When Naruto was first published, its many female ninjas were revolutionary, as the series went on though, cracks started to show.
As with any good shonen manga, Naruto is well known for its wide cast of characters. The series’ female ninjas in particular maintain a large fandom almost a decade after the original series concluded. Unfortunately, while the kunoichi were an important part of Naruto‘s appeal, they’re also one of its biggest failures and a symbol of all the things that went wrong as the series progressed.
When Masashi Kishimoto’s Naruto first premiered in 1999, it quickly set itself apart from other popular shonen manga that had come before it. While Naruto shares much of Dragon Ball’s DNA, one area it outranked its predecessor was with its women. While shonen had female fighters such as Dragon Ball’s Android 18 before, they were rarely main characters. In contrast, Naruto made characters like Sakura, Tsunade, and Hinata important cast members and even gave supporting characters like Temari some of the series’ best fights. Though there were never as many kunoichi as shinobi, the series’ rule of every squad consisting of two males and one female theoretically ensured that women would always have an important place in the story. Unfortunately, things didn’t exactly end up that way.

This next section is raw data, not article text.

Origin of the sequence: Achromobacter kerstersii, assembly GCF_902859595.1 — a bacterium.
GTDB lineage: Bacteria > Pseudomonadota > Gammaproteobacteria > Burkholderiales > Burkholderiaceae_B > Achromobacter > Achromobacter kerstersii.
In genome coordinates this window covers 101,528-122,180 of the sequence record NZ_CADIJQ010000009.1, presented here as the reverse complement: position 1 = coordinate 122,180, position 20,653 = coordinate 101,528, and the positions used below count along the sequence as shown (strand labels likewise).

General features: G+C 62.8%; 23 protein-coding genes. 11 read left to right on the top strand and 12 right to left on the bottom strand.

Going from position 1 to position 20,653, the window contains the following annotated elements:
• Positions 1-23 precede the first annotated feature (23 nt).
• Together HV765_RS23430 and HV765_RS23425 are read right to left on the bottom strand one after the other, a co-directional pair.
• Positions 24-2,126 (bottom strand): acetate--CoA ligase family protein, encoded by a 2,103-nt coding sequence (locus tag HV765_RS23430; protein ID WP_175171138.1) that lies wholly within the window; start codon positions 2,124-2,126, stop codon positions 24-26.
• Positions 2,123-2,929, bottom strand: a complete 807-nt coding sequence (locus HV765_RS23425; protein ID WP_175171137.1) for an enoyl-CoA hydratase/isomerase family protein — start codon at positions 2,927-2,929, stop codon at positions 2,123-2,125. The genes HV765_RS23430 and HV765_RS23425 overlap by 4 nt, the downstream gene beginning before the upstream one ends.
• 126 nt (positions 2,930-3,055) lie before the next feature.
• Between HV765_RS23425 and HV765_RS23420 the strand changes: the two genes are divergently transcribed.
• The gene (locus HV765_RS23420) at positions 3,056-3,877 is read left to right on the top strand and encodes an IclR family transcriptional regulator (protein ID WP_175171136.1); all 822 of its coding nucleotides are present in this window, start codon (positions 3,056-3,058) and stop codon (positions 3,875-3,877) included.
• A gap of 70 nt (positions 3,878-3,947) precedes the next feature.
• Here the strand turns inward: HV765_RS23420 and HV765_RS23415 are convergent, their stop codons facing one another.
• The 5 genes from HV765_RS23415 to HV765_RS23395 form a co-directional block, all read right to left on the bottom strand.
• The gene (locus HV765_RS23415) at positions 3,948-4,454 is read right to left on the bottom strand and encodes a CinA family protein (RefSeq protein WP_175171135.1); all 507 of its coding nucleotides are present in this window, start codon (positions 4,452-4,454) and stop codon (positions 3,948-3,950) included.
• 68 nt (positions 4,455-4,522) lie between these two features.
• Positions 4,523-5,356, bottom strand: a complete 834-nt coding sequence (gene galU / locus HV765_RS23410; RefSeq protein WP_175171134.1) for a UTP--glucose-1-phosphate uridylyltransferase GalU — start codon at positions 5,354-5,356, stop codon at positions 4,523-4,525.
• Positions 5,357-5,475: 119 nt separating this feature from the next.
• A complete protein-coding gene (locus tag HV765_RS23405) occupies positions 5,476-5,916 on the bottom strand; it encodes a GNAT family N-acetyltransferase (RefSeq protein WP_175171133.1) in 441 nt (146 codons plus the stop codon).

Though Naruto’s female representation always had its ups and downs, things really went downhill toward the end of Shippuden. While males characters like Naruto and Sasuke got massive powerups, stunning new transformations, and huge revelations about their backstories, Sakura ended up with very little growth or development after Shippuden’s first few arcs. This shift even drips down to the series’ themes. The reveal that Naruto and Sasuke are actually reincarnations of two feuding brothers leaves Sakura as an awkward third wheel. What’s worse, is that this sloppy theming makes earlier elements worse in retrospect.
In the beginning, every trio in Naruto has a similar dynamic. From Team 7 to the most powerful ninja trio, the Legendary Sannin, almost every notable trio in Naruto consisted of an enthusiastic hot-head, someone more level-headed who is emotionally closed off, and… a girl. While it’s easy to draw comparisons between Naruto and Kiba, or Sasuke and Shino, Sakura plays a completely different role in her team than Hinata. These characters have serious potential to have compelling arcs of their own, but are too often reduced to supporting roles for their male counterparts.
Still, while all of this is legitimately a problem, it would be wrong to erase what the series does do right. Tsunade makes it out of the series as arguably her trio’s most important member. Kaguya is a flawed antagonist but having a series’ final villain be a woman is still quite rare in shonen. While many of the kunoichi don’t get impressive transformations, each of them is given unique powers and abilities. There’s a reason Naruto has a large female fanbase, and a large part of that is Naruto’s many powerful women.
Naruto is ultimately a shonen series, so it’s only natural that it would primarily appeal to young men. However, Naruto was partially revolutionary because it showed that just because a series was targeted at young men didn’t mean it couldn’t also earn a sizable fanbase of young women. While Naruto is a flawed series, its strengths are the reason it’s still fondly remembered to this day.
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